Clearwater, Florida, USA — 2008 marks Steve Palmer’s twentieth anniversary working with Axiom. He took a bit of time away from working on new features for FileFixer to give us an idea of what it was like to be there at the very beginning of Axiom.
MicroStation Today: Hi Steve. You have been with Axiom for 20 years — what has been the biggest challenge?
Steve: Keeping up with David Greenbaum, the founder of Axiom. In David’s own words, “When you are your own boss, your work hours can be flexible — you can schedule your 70-hours per week whenever you like!”
MST: How did you find your way to Axiom?
Steve: I met David at a holiday party in 1987. At that time, David was a very successful computer consultant and software developer offering innovative new productivity tools to Intergraph sites. Intergraph users flooded David with more demands than he could handle personally, so in 1988 he asked me to help him with overflow projects.
MST: What is your most memorable moment at Axiom?
Steve: Working with David on site at PBS&J. PBS&J gave us access to their Intergraph CAD server and CAD workstations during off-peak production hours (evenings and weekends). David and I could work off site via dial up modem when necessary, but we would also drive across Tampa Bay to PBS&J for very long weekends of intensive software development. David would bundle a collection of technical manuals and food for the day on the back of his motorcycle. He asserted, “Given a sufficient number of bungee chords, any item of any size can be strapped to a motorcycle.” Over the course of just three (intense) Saturdays at PBS&J, David implemented six new product releases, while I managed to sweat out one new release. That product is now known as CellManager. That was my first taste of “Greenbaum boot camp”. I’ve been trying to keep up with David ever since.
MST: Any miracles you have seen with Axiom products?
Steve: One small phone company called us when they had lost their entire outdoor plan for the phone system. They sent the file to Bentley who said 65% of the elements had been deleted. FileFixer salvaged the whole thing. That could have put them out of business.
MST: What was it like when you first started?
Steve: Several independent developers, including myself, worked on assignments defined by David. David was an undisputed Intergraph design-file–format guru who mentored each of us. I remember when David sketched out the inner guts of a cell for me on a piece of paper (it was a stop sign). It was an intense period of software development. FileFixer, RefManager, CellManager, SpecChecker and other well-known Axiom applications originated during those first few years.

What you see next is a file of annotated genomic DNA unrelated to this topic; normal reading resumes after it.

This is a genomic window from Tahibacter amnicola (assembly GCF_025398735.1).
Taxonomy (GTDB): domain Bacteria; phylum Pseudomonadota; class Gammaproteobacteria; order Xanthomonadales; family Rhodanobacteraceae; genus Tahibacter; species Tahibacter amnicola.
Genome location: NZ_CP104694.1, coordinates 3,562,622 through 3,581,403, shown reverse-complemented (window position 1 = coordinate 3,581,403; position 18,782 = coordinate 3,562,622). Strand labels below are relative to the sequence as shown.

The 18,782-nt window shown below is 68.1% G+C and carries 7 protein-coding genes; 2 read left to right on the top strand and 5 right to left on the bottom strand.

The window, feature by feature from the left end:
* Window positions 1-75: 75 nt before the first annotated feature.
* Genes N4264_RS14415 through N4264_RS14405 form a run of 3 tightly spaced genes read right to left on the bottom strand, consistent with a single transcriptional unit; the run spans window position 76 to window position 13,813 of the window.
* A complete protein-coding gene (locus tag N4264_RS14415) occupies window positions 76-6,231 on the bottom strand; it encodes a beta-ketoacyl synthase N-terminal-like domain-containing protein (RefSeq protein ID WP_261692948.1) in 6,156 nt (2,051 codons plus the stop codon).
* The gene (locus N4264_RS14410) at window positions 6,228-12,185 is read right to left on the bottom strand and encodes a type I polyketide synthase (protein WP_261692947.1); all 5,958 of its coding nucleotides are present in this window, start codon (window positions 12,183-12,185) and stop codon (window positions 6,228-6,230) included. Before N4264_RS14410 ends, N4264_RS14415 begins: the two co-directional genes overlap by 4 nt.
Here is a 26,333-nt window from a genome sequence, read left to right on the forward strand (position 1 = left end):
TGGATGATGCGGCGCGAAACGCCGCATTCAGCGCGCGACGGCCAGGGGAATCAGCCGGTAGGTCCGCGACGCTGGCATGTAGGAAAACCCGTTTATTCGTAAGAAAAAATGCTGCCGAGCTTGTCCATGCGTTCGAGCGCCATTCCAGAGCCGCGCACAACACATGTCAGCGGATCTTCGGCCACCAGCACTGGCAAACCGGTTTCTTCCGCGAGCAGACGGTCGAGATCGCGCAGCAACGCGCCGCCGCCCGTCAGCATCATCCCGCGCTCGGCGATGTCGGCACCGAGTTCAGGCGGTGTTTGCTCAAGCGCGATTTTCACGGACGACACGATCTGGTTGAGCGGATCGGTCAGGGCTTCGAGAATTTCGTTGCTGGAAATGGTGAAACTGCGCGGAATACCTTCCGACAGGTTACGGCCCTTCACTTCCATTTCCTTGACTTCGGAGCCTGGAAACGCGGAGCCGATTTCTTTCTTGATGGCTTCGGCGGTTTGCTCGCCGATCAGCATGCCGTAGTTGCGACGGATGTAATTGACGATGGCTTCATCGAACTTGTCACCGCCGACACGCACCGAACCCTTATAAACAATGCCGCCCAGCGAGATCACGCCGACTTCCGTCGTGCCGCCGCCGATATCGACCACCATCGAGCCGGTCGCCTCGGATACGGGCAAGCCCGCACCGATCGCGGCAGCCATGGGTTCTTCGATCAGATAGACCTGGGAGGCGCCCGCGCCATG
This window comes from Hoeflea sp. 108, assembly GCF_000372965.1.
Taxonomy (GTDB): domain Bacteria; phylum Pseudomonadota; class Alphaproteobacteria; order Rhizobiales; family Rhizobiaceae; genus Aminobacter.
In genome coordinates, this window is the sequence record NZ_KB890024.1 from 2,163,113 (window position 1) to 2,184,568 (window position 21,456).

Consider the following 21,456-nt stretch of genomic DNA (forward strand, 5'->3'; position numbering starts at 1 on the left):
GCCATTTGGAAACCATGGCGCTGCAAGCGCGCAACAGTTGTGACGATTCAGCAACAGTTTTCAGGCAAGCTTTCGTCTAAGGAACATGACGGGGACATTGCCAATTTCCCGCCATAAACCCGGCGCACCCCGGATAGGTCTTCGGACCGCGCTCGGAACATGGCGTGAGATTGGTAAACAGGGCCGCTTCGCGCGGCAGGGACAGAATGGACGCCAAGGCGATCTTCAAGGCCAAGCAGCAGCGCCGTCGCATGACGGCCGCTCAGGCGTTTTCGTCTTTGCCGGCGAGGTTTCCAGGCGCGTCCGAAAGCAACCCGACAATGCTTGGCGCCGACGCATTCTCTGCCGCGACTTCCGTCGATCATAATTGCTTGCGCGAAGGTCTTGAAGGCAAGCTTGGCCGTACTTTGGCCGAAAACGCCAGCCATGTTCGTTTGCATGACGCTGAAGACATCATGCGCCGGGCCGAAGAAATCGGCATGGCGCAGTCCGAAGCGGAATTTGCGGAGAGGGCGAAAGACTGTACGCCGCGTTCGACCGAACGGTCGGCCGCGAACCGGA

Soon, there was so much business activity, it became clear the team had to start working together in a centralized office. In 1991, I met with an attorney to establish Axiom as a corporation. Then I hired myself as David’s first employee. We started renting office space and moved business activities out of our homes.
MST: What positions have you held at Axiom?
Steve: Out of necessity, at one time or another over the past 20 years, just about everything. I’ve spent the majority of my time in our software development area.
Currently, amongst other things, I am the Product Manager for FileFixer. That requires constant evolution and innovation — and fast response.
MST: What do you like most about working at Axiom?
Steve: I love creating technical solutions to problems experienced broadly by our public. When I’m developing software, I completely lose track of time.
MST: What time saving MicroStation applications have you developed?
Steve: I developed early versions of RefManager and CellManager.
MST: What do you feel is the most significant change at Axiom over the past 20 years?
Steve: The quantity of personnel now on the Axiom team and the resultant exponential boost in Axiom’s capacity to service our customer base. Remember, I was David’s first employee. Early on, just a few people handled every aspect of the business. Now the company has teams of staff handling each division of business activity. I remember the first time an employee walked through the office whom I hadn’t met yet (someone else had hired them). It was clear that Axiom had taken on a life of its own.
MST: Anything you enjoy as much as developing software?
Steve: Yes, music. If you knew how many guitars I own (and how much space they occupy at our house), you’d grasp what a wonderful, understanding wife I have.
MST: Thanks, Steve.